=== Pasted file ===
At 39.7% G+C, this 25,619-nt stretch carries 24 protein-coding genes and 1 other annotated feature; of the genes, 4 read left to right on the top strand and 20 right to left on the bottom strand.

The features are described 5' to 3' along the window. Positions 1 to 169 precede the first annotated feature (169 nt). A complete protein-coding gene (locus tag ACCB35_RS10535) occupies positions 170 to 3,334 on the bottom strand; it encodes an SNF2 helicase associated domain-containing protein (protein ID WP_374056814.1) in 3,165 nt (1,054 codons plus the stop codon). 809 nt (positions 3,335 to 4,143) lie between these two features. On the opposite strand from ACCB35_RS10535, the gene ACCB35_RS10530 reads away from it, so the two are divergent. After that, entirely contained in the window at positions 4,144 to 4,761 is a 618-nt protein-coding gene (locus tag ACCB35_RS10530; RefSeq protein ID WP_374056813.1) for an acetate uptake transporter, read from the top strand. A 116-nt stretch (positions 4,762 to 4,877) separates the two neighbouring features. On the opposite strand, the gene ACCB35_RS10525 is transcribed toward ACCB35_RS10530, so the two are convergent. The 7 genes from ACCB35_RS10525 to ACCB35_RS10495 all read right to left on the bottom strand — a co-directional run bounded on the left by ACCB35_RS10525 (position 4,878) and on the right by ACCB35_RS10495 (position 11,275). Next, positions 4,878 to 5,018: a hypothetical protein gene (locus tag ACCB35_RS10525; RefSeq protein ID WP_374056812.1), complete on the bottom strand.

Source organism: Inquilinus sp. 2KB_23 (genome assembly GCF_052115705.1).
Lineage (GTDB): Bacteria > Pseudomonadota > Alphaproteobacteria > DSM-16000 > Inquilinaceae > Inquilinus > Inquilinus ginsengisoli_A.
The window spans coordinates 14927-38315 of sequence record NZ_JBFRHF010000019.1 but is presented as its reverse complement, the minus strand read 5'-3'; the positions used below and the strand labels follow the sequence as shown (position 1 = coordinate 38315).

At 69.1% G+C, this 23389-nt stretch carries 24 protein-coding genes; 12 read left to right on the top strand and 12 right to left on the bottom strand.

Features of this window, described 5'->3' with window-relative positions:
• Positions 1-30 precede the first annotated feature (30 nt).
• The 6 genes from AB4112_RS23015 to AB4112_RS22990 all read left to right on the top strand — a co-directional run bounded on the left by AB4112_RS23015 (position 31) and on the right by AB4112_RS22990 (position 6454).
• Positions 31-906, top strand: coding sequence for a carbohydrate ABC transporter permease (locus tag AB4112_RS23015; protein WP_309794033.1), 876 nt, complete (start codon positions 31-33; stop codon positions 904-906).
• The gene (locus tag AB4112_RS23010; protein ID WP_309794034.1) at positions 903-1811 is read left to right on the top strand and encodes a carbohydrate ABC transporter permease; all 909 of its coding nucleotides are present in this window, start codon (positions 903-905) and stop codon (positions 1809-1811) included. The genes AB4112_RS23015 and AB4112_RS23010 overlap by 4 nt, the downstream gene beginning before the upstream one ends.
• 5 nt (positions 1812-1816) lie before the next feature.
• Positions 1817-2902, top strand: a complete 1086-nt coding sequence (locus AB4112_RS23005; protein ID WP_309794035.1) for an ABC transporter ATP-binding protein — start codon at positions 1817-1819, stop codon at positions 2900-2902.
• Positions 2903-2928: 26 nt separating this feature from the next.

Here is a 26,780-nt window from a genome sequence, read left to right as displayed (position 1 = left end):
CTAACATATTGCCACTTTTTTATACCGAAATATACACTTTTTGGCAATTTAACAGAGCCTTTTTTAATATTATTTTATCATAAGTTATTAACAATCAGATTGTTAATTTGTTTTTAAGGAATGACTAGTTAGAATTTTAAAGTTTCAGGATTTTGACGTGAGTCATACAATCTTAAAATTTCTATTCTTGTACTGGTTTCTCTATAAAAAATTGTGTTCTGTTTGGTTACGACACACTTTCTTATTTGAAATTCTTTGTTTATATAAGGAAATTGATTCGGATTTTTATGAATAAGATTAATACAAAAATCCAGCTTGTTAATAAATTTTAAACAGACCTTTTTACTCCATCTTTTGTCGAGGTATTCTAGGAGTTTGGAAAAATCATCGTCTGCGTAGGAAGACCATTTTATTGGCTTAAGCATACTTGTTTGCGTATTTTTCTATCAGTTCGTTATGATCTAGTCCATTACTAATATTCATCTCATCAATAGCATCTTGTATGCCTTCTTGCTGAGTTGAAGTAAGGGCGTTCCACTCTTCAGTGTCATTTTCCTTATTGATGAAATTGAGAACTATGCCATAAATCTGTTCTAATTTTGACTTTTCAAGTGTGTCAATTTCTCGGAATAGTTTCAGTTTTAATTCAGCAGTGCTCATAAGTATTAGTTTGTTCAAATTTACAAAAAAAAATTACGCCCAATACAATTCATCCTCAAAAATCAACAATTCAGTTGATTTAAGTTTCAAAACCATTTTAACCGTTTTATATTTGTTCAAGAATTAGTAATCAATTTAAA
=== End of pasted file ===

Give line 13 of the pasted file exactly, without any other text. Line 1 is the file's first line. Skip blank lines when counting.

• Positions 1817-2902, top strand: a complete 1086-nt coding sequence (locus AB4112_RS23005; protein ID WP_309794035.1) for an ABC transporter ATP-binding protein — start codon at positions 1817-1819, stop codon at positions 2900-2902.